Ernest Hemingway was the next one to prophesy the imminent demise of the novel — it was supposed to be quickly gone and forgotten. As we can plainly see, he is no longer among us while novels stubbornly refuse to hoist a white page, to cease being published, and to stop flying off the shelves. Apparently, Philip Roth must have sensed the need for some form of continuation of this singular tradition of grumbling and fear-mongering and proposed his own sinister prediction that books won’t be read within the next 25 years. He said it about nine years ago, managed to pass away himself in the meantime, but to see whether his dire prognosis was in any degree close to the truth we have to wait another nine years and then a few more. However, considering the rather dubious track record of similar prophecies when it comes to their accuracy, I think it’s safe to assume that nothing of the kind will happen that soon, if at all.

Considering the rather dubious track record of similar prophecies when it comes to their accuracy, I think it’s safe to assume that nothing of the kind will happen that soon, if at all.

I wouldn’t want to come across as unduly optimistic — just as I’m not too eager to join the ranks of those flirting with first-rate hysterics — but I strongly suspect that books are here to stay or will be with us for a little longer.

There’s a handful of reasons for it:

First of all, let’s not forget that people do grow up, at least they still tend to do so; pernicious technology hasn’t advanced that far yet as to hinder this process. Remember that whenever you glance at those young people on a subway car or on a crowded bus who flaunt those devices blinking at you balefully with their blinding screens. Remember that, for there will most likely come a day when they realize the futility of it, the silliness of all that, and, consequently, they will mature. Just as their parents haven’t fried they eyeballs by spending whole days glued to their TV screens, as if those were oversized microwaves (excepting the extreme cases requiring immediate attention of their cable guy), and just as their grandparents hadn’t become shell-shocked from listening to the radio roaring and blasting at full volume all day long.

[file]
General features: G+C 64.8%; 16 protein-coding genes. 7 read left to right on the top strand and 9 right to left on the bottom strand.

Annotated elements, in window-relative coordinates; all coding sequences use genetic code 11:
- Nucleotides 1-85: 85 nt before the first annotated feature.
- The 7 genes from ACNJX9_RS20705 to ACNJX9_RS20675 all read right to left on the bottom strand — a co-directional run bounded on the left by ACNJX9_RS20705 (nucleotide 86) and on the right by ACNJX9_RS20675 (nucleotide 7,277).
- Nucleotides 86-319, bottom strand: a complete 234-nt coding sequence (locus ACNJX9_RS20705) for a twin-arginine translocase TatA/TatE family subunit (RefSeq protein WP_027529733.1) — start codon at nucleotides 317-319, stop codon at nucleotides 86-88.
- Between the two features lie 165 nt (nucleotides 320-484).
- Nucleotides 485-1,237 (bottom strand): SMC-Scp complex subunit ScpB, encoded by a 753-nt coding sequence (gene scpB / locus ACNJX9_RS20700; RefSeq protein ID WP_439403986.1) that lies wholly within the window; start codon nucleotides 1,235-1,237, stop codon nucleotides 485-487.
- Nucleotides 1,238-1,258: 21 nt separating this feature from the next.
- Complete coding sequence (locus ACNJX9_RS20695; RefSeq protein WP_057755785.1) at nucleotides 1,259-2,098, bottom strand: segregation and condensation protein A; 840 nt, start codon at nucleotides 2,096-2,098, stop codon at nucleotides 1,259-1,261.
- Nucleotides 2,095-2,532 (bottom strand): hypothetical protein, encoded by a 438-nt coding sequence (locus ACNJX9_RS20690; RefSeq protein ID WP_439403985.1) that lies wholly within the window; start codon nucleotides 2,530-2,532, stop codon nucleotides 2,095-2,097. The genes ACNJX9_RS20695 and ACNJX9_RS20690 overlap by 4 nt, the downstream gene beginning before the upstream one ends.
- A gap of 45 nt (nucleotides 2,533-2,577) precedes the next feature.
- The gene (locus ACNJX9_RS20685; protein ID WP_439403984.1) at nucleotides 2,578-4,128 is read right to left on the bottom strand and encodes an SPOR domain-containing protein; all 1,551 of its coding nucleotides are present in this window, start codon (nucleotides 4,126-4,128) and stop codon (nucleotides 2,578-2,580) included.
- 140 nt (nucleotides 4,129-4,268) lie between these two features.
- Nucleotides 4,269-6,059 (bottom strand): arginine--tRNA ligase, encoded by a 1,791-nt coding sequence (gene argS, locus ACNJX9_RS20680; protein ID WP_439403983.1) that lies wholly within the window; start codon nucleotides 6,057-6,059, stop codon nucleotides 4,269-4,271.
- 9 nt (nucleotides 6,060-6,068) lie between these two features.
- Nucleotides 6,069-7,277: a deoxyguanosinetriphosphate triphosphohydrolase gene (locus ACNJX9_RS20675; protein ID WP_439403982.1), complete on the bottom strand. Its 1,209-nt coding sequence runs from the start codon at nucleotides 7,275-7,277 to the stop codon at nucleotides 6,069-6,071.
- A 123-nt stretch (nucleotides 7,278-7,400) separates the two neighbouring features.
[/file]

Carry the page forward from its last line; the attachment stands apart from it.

Secondly, even if some of them won’t do it, even if they won’t relinquish that love of all that blinks and buzzes, I don’t believe that in the past there were no people allergic to the written word. I don’t believe that in the past reading books was the favorite pastime of whole societies, with even thugs rushing home, all scarred and bloodied, after a just-finished bar fight to catch up on their reading of the complete works of Dostoevsky.

I don’t believe that in the past there were no people allergic to the written word.

Nonetheless, we can’t dismiss all the arguments of those currently stoking fears of the literate apocalypse. We can’t chalk all of it up to misguided and unwarranted panic or to the inexplicable cultivation of a decades-old tradition of scaremongering. We can’t do it because it’s unwise to completely ignore any threat, no matter how wildly exaggerated it may appear to be at the moment, and it’s always better and more cost-effective to take the necessary precautions and make slight corrections of one’s course early on than to risk a total overhaul of the entire system when it’s essentially too late to take any action whatsoever.

Whether in this or in some other form, books enjoy a rather satisfactory chance of survival, just as they did throughout the past centuries. Will their time ever come? Most probably, for it always does. If there’s one thing history has taught us, it’s that nothing is above the merciless ticking of the clock. Meanwhile, it would be much better and much sounder — for no one else but ourselves — if instead of circling the literary wagons for no specific reason, if instead of getting armed and ready for the enemy who hasn’t yet departed from his camp, we finally shut the hell up and started reading those very books we blabber on about as well as enjoyed them until they’re among us, numerous and widely available.


Thank you for reading.

Copyright © 2019 by F. R. Foksal


F. R. Foksal is a Polish author writing in English, his second language. His short story collection, Hour Between Late Night and Early Morning, is available at Amazon. He believes that writing about literature doesn’t have to be boring and that books still stand a chance in today’s high-definition reality.

The Nonconformist

The sharpest stories and perspectives around. We write about books, without compromise. For nonconformists only.

F. R. Foksal

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Editor of The Nonconformist; writing about books, without compromise: www.nonconformist-mag.com | Email me at: contact.foksal@gmail.com

The Nonconformist

The sharpest stories and perspectives around. We write about books, without compromise. For nonconformists only.